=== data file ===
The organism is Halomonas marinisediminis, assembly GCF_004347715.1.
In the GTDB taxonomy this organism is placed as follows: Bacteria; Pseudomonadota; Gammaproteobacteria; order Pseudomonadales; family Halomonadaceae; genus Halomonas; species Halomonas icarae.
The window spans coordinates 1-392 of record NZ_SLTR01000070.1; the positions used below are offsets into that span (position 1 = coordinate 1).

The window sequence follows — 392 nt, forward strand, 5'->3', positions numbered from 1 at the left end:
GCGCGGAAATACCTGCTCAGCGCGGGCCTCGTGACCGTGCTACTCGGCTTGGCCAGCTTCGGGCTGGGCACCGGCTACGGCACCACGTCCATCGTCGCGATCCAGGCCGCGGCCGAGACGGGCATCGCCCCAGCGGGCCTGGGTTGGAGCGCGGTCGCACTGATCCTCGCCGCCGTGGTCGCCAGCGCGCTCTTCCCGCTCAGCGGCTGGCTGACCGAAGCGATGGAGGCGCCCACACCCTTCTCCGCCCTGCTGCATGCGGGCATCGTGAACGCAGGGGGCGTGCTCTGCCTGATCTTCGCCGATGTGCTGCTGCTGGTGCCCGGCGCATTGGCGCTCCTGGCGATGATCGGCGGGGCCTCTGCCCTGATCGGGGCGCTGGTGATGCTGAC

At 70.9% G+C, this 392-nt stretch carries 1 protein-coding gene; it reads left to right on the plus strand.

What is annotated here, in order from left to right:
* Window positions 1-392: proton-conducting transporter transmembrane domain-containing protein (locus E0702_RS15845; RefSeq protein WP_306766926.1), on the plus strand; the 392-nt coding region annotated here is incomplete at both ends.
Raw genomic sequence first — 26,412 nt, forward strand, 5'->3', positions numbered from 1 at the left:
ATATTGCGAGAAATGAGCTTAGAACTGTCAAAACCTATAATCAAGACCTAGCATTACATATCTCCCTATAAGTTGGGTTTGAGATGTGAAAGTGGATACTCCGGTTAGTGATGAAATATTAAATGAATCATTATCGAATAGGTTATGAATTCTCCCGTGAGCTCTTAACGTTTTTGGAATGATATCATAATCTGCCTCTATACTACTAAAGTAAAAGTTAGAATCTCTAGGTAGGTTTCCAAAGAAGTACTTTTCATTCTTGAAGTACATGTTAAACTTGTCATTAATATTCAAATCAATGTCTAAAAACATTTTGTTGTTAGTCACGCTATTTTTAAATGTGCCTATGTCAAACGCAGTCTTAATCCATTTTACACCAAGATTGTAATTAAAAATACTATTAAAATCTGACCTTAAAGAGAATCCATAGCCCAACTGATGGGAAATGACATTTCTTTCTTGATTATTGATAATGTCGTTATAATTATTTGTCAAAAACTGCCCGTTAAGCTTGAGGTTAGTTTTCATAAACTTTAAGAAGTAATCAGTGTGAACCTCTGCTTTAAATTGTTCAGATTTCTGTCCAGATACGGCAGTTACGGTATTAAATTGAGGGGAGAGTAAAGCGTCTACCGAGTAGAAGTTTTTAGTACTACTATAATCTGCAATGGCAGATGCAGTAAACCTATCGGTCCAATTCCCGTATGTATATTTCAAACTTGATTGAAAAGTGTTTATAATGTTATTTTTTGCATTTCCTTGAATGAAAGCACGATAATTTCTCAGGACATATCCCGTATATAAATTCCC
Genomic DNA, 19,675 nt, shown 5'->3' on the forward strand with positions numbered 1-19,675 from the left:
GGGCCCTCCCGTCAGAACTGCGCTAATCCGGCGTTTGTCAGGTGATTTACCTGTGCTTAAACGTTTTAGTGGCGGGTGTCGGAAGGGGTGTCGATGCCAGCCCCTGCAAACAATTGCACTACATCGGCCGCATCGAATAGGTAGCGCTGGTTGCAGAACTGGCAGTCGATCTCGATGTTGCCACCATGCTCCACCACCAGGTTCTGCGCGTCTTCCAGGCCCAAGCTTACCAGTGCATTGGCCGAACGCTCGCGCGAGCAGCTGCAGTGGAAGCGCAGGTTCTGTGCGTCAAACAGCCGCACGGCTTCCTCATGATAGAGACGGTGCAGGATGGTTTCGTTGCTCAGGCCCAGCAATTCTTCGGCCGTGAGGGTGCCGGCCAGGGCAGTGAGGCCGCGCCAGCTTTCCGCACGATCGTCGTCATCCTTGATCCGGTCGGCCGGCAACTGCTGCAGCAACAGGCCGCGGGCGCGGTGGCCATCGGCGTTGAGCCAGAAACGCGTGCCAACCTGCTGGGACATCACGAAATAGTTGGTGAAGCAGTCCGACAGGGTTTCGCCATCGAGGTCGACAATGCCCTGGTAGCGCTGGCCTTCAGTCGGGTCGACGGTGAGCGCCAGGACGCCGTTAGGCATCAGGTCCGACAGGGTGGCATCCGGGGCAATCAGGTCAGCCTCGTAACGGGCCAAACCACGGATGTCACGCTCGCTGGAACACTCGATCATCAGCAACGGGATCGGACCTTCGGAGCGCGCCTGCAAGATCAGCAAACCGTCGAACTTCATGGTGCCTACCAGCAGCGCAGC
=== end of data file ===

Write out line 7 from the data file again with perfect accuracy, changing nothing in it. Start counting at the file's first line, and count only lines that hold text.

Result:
What is annotated here, in order from left to right: